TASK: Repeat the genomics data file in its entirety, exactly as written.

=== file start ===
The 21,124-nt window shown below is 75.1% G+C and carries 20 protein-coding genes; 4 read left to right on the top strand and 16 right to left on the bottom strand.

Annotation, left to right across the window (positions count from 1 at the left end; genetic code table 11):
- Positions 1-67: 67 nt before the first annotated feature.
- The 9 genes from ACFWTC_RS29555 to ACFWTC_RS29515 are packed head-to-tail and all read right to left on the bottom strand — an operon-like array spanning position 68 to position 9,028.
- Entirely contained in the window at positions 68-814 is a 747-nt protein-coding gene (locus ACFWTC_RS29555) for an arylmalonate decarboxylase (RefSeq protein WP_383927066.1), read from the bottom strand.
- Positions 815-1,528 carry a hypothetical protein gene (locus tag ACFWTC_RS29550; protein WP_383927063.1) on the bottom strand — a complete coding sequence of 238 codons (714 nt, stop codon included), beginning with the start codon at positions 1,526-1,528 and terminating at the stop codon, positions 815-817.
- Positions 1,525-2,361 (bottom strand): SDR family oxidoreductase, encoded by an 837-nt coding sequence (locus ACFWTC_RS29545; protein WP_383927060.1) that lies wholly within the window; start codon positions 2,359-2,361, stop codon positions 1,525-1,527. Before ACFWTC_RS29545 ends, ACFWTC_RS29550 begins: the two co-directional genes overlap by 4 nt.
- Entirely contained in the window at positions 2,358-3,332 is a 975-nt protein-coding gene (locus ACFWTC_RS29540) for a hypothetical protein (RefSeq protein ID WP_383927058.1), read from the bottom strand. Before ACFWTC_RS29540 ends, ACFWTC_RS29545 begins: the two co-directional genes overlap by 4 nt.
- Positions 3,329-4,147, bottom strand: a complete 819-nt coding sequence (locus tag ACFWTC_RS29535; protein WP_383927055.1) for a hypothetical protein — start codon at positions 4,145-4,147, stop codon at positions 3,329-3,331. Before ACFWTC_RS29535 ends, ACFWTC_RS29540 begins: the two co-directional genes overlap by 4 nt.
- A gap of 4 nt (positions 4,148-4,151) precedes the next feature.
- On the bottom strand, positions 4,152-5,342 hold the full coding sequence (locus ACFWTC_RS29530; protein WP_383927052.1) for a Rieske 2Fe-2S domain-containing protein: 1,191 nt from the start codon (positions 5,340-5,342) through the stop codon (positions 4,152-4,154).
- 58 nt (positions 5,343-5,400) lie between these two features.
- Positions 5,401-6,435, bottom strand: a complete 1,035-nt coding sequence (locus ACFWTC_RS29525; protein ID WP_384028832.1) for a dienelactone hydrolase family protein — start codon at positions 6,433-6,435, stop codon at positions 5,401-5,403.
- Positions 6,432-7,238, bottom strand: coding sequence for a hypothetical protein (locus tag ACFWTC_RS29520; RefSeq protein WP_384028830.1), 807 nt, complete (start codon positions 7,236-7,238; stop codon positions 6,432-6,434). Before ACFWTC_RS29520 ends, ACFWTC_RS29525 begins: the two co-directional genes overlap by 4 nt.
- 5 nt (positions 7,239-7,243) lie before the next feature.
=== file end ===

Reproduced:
The 21,124-nt window shown below is 75.1% G+C and carries 20 protein-coding genes; 4 read left to right on the top strand and 16 right to left on the bottom strand.

Annotation, left to right across the window (positions count from 1 at the left end; genetic code table 11):
- Positions 1-67: 67 nt before the first annotated feature.
- The 9 genes from ACFWTC_RS29555 to ACFWTC_RS29515 are packed head-to-tail and all read right to left on the bottom strand — an operon-like array spanning position 68 to position 9,028.
- Entirely contained in the window at positions 68-814 is a 747-nt protein-coding gene (locus ACFWTC_RS29555) for an arylmalonate decarboxylase (RefSeq protein WP_383927066.1), read from the bottom strand.
- Positions 815-1,528 carry a hypothetical protein gene (locus tag ACFWTC_RS29550; protein WP_383927063.1) on the bottom strand — a complete coding sequence of 238 codons (714 nt, stop codon included), beginning with the start codon at positions 1,526-1,528 and terminating at the stop codon, positions 815-817.
- Positions 1,525-2,361 (bottom strand): SDR family oxidoreductase, encoded by an 837-nt coding sequence (locus ACFWTC_RS29545; protein WP_383927060.1) that lies wholly within the window; start codon positions 2,359-2,361, stop codon positions 1,525-1,527. Before ACFWTC_RS29545 ends, ACFWTC_RS29550 begins: the two co-directional genes overlap by 4 nt.
- Entirely contained in the window at positions 2,358-3,332 is a 975-nt protein-coding gene (locus ACFWTC_RS29540) for a hypothetical protein (RefSeq protein ID WP_383927058.1), read from the bottom strand. Before ACFWTC_RS29540 ends, ACFWTC_RS29545 begins: the two co-directional genes overlap by 4 nt.
- Positions 3,329-4,147, bottom strand: a complete 819-nt coding sequence (locus tag ACFWTC_RS29535; protein WP_383927055.1) for a hypothetical protein — start codon at positions 4,145-4,147, stop codon at positions 3,329-3,331. Before ACFWTC_RS29535 ends, ACFWTC_RS29540 begins: the two co-directional genes overlap by 4 nt.
- A gap of 4 nt (positions 4,148-4,151) precedes the next feature.
- On the bottom strand, positions 4,152-5,342 hold the full coding sequence (locus ACFWTC_RS29530; protein WP_383927052.1) for a Rieske 2Fe-2S domain-containing protein: 1,191 nt from the start codon (positions 5,340-5,342) through the stop codon (positions 4,152-4,154).
- 58 nt (positions 5,343-5,400) lie between these two features.
- Positions 5,401-6,435, bottom strand: a complete 1,035-nt coding sequence (locus ACFWTC_RS29525; protein ID WP_384028832.1) for a dienelactone hydrolase family protein — start codon at positions 6,433-6,435, stop codon at positions 5,401-5,403.
- Positions 6,432-7,238, bottom strand: coding sequence for a hypothetical protein (locus tag ACFWTC_RS29520; RefSeq protein WP_384028830.1), 807 nt, complete (start codon positions 7,236-7,238; stop codon positions 6,432-6,434). Before ACFWTC_RS29520 ends, ACFWTC_RS29525 begins: the two co-directional genes overlap by 4 nt.
- 5 nt (positions 7,239-7,243) lie before the next feature.